I was reading a great article today in Applied Spectroscopy about a novel application of Raman spectroscopy. Apparently there is a disease called Huanglongbing (HLB) or ‘Citrus Greening Disease,’ which threatens a large portion of the global citrus crop. The way that this disease is currently detected is via a costly DNA analysis, because symptoms of the disease are otherwise easily confused with nutritional deficiencies or other maladies. Between 2009 and 2014, Mexico alone invested over $75 million USD in detection and control.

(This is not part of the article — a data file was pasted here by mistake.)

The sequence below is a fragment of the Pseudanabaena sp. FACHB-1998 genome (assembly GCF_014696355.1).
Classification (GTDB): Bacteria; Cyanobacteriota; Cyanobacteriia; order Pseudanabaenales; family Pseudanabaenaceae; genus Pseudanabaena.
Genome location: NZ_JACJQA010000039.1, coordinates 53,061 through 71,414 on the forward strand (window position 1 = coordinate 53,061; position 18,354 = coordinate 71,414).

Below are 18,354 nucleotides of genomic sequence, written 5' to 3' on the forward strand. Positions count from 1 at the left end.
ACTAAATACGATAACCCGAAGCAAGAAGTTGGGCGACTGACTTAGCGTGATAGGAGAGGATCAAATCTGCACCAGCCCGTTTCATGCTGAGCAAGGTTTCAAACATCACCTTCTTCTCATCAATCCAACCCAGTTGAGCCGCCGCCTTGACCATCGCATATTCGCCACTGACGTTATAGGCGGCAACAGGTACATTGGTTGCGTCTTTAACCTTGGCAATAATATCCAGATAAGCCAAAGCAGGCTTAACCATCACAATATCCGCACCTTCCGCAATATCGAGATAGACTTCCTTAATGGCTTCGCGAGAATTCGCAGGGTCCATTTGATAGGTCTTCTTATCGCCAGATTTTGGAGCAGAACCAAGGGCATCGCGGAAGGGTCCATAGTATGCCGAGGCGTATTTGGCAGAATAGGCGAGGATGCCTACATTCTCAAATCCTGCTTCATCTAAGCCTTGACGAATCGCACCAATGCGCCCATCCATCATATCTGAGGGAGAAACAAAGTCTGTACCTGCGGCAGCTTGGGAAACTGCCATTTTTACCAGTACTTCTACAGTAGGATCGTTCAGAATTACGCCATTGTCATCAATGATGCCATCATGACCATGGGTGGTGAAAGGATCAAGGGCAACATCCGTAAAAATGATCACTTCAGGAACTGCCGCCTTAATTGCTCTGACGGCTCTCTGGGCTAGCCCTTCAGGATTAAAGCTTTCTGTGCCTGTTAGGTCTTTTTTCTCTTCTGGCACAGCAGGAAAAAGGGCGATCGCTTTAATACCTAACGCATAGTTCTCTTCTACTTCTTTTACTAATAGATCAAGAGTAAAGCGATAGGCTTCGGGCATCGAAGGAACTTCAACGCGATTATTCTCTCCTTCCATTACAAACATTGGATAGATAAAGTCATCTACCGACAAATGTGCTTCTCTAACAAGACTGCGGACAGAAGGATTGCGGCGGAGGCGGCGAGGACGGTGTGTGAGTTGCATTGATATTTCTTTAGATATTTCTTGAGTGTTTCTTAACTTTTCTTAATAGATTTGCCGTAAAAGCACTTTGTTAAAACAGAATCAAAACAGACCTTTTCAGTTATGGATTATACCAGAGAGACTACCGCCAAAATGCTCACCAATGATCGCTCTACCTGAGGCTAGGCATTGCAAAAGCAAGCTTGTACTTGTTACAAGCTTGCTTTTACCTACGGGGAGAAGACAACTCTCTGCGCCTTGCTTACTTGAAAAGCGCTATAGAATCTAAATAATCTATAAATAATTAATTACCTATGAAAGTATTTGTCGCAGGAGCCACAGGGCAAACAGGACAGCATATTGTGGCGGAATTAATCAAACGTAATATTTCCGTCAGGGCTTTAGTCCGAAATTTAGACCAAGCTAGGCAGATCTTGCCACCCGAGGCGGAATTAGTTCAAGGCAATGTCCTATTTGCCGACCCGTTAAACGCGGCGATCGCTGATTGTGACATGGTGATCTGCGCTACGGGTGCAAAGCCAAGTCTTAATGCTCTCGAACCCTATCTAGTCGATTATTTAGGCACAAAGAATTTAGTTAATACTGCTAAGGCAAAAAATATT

The paper reports the first use of Raman to successfully detect HLB. The authors, Perez et al., used a portable Raman device in conjunction with principal components analysis (PCA) and linear discriminant analysis (LDA) to evaluate spectra from the leaves of 116 citrus trees, a combination of orange and lime trees. Only the first two principal components were used – thus the dimensionality of the problem was substantially reduced. On the PC plot (PC1 versus PC2) there was a clear division that allowed LDA to perform quite well as a screening method. The authors report overall that the method showed a sensitivity of 86.9%, a specificity of 91.4%, and a precision of 89.2% in discriminating healthy and HLB-positive plants. as confirmed by laboratory analysis. This suggests an incredible potential time and cost savings over DNA analysis.